His House is a refreshingly thoughtful and poignant horror-drama. It's refreshing because so much horror these days is lazy and cheesy, with paint(splatter)-by-number stories that all start to seem the same, or are just some idiotic "Part 87" sequel of some long worn-out franchise. In His House, the "haunted house" story is a way to explore the plight of refugees, the challenges of trying to adapt to an alien land, of trying to make a fresh start in life, of the ghosts of the past that can haunt our waking and sleeping presents. It's not an easy thing to mix the realism of a newly-arrived refugee getting lost in the streets of London while trying to find her new doctor and the magical realism of the recently dead peeking through the walls of these same refugees from the walls of where they have been sent to live. Often, blends like these are clunky and heavy-handed, but it works here.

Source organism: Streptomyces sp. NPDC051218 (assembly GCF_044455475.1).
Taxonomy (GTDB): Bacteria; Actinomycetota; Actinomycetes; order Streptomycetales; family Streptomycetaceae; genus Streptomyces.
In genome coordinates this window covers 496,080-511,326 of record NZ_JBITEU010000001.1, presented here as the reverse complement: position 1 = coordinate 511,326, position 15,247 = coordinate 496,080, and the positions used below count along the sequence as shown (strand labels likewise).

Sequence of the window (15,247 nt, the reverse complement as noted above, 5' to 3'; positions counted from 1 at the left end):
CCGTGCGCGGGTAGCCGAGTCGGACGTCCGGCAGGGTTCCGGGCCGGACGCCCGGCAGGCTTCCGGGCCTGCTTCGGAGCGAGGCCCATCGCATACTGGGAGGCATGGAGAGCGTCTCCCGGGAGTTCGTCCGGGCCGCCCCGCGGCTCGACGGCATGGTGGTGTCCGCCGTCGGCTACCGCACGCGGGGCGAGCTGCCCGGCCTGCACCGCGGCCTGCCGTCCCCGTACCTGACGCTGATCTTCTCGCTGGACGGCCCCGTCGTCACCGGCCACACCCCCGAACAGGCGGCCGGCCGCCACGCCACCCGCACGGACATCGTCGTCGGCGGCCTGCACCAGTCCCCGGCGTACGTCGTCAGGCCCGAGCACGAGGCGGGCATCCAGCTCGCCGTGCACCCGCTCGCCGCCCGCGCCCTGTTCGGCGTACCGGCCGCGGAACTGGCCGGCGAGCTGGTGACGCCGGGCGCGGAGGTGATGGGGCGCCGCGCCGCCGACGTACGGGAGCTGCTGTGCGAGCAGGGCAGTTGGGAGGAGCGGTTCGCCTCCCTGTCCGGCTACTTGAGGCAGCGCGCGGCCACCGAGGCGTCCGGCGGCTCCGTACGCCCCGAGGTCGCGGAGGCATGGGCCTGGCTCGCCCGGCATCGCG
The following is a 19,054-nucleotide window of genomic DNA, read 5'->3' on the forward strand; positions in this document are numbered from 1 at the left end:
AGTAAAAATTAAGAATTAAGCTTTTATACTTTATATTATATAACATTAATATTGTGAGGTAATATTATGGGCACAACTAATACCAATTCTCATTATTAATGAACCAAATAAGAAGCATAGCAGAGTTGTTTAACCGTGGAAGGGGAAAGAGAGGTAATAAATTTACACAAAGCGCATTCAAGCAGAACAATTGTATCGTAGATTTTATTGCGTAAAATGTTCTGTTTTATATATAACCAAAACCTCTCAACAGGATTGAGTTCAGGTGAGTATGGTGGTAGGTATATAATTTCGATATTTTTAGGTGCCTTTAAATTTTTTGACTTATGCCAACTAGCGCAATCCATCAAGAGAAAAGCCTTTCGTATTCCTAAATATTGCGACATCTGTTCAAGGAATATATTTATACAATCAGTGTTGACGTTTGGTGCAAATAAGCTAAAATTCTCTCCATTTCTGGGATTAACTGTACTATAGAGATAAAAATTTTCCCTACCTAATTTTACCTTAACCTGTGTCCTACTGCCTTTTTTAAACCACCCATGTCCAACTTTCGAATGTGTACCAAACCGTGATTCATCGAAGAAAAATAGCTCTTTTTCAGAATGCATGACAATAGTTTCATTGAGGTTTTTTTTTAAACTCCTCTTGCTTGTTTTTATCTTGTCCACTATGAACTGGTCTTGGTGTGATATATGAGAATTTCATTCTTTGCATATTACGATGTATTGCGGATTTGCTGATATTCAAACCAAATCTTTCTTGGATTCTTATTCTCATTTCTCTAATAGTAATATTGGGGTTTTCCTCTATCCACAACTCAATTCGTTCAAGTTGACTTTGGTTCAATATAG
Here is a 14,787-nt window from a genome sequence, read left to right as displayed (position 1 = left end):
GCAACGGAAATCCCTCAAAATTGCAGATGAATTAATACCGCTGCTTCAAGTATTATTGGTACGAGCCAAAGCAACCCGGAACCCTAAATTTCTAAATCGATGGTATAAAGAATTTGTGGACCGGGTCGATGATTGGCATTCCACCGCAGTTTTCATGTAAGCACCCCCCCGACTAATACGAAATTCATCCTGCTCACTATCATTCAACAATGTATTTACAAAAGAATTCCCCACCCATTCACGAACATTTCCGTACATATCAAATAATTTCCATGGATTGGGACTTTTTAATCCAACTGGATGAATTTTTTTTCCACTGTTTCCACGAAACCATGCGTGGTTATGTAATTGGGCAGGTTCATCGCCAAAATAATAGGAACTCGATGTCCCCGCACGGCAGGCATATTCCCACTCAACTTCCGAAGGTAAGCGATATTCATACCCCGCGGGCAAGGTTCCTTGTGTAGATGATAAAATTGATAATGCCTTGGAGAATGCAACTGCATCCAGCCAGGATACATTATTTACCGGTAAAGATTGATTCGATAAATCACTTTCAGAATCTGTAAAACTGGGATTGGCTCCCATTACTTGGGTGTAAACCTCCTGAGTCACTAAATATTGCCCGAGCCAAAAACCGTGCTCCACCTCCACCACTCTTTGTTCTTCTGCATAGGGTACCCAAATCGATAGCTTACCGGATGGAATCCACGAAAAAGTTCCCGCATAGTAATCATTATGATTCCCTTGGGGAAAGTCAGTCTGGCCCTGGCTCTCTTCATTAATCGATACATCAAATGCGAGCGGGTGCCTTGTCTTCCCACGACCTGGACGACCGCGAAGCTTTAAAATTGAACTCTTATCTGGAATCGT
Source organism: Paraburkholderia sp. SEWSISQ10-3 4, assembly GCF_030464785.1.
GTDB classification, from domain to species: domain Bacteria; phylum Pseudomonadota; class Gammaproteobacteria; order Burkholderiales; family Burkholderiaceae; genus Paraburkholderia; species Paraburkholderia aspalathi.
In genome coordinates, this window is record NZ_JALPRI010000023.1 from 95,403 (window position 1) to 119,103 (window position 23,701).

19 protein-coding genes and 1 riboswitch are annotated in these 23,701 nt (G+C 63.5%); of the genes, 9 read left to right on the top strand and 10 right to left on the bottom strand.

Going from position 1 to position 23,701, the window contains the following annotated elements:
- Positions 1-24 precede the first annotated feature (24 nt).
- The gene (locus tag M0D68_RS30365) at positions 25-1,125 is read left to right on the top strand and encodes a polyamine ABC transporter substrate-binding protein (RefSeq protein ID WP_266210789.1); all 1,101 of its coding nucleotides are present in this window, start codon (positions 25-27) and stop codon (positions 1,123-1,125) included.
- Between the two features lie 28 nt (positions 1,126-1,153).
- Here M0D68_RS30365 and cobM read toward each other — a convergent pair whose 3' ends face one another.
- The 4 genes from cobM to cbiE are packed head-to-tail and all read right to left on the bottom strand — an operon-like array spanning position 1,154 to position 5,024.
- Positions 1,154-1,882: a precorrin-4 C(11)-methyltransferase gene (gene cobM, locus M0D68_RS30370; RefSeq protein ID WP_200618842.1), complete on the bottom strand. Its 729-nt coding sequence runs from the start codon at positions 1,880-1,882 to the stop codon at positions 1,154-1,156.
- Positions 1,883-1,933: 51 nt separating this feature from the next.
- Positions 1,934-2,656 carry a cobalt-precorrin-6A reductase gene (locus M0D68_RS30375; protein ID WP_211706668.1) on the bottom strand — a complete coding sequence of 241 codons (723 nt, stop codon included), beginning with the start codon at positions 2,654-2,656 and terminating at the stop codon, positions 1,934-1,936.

Furthermore, unlike most horror movies where the audience is given just enough about the characters to make them likable or unlikeable enough to derive entertainment value out of their survival or brutal murder at the hands of their tormentors, the two main characters are fully developed -- human, flawed, survivors -- to the point that you want them not only to survive, but also to prosper in their new lives. The growing divide between Bol, a former banker who is determined to put his past behind him and start again in England no matter what, and Rial, a former teacher who sees the emergence of the "apeth" (witch) in their apartment as a sign to leave their strange new country, adds another layer of conflict, made all the more engaging as more and more is revealed about their relationship and their pasts. His House should be welcome viewing for those who have grown beyond weary with the phoned-in hackiness of so many horror movies these days.